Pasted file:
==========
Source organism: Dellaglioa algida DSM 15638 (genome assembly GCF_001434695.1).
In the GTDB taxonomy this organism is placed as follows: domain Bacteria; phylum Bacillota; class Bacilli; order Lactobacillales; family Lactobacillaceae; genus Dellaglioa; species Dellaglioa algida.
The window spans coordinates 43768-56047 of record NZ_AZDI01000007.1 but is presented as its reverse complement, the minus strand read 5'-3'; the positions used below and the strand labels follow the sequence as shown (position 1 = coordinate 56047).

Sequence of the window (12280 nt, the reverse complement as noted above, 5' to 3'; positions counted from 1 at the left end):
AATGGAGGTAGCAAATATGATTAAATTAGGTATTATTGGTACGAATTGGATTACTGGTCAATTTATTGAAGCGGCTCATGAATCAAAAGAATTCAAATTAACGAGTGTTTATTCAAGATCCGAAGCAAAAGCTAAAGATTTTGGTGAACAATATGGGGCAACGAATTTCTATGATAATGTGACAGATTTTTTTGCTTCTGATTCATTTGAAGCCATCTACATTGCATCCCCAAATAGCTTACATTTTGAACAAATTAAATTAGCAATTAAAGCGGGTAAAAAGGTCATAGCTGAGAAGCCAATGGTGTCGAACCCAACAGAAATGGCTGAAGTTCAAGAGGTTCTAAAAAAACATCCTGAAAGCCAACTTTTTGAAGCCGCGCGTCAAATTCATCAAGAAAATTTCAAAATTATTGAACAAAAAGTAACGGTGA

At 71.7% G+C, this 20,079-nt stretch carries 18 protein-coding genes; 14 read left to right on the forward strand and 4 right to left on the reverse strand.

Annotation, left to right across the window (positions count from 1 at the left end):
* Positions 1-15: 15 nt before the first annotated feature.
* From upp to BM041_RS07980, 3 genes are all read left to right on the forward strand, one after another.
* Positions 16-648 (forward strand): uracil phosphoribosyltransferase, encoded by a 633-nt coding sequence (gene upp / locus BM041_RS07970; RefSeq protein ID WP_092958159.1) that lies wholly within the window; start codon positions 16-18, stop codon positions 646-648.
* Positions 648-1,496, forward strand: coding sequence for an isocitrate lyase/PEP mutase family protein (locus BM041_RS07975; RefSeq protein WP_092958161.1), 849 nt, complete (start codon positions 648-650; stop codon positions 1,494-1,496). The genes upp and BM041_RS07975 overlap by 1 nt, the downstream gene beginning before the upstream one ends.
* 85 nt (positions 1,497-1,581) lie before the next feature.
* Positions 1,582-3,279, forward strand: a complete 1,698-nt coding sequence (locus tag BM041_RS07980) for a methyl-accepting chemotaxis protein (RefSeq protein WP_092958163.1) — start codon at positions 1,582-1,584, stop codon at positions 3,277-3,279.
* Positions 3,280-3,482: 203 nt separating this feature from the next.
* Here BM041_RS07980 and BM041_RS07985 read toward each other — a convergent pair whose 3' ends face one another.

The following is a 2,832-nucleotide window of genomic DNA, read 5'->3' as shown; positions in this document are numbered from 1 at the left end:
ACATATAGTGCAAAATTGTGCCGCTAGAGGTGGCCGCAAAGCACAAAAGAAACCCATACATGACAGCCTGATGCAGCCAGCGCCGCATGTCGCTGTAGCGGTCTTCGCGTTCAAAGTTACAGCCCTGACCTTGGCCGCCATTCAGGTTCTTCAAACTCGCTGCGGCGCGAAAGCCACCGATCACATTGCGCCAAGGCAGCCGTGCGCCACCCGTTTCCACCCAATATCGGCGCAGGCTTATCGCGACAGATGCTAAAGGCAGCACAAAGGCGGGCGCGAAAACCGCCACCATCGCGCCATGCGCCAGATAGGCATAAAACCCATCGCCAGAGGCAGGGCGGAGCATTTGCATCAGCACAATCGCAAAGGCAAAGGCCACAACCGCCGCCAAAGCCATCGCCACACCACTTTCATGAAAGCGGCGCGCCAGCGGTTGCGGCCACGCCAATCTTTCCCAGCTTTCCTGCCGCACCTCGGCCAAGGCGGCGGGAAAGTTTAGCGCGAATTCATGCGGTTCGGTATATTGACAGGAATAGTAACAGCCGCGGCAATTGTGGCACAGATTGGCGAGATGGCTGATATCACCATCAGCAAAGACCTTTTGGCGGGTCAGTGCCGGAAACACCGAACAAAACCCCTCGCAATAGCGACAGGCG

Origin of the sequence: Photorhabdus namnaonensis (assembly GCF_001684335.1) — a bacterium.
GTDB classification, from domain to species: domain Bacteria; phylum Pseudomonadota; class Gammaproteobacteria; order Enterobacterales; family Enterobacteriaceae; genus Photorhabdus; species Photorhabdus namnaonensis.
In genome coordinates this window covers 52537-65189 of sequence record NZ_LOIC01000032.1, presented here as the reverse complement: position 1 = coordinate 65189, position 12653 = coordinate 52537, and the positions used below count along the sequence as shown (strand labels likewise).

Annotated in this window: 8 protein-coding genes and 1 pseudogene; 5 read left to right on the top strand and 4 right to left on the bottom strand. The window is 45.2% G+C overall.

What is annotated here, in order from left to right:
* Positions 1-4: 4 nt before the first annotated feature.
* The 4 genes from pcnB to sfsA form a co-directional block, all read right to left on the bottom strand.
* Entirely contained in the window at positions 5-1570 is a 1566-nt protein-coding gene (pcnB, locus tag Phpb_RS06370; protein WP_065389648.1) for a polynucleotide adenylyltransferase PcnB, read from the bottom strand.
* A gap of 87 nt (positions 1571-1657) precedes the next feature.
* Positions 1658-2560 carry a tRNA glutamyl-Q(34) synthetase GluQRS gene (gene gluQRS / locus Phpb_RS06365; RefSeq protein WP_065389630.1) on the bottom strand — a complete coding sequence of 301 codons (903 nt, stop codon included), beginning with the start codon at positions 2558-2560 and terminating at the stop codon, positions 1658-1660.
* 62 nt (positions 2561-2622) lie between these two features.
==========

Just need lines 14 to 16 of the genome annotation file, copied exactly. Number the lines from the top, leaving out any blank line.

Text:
* Positions 3,280-3,482: 203 nt separating this feature from the next.
* Here BM041_RS07980 and BM041_RS07985 read toward each other — a convergent pair whose 3' ends face one another.

The following is a 2,832-nucleotide window of genomic DNA, read 5'->3' as shown; positions in this document are numbered from 1 at the left end: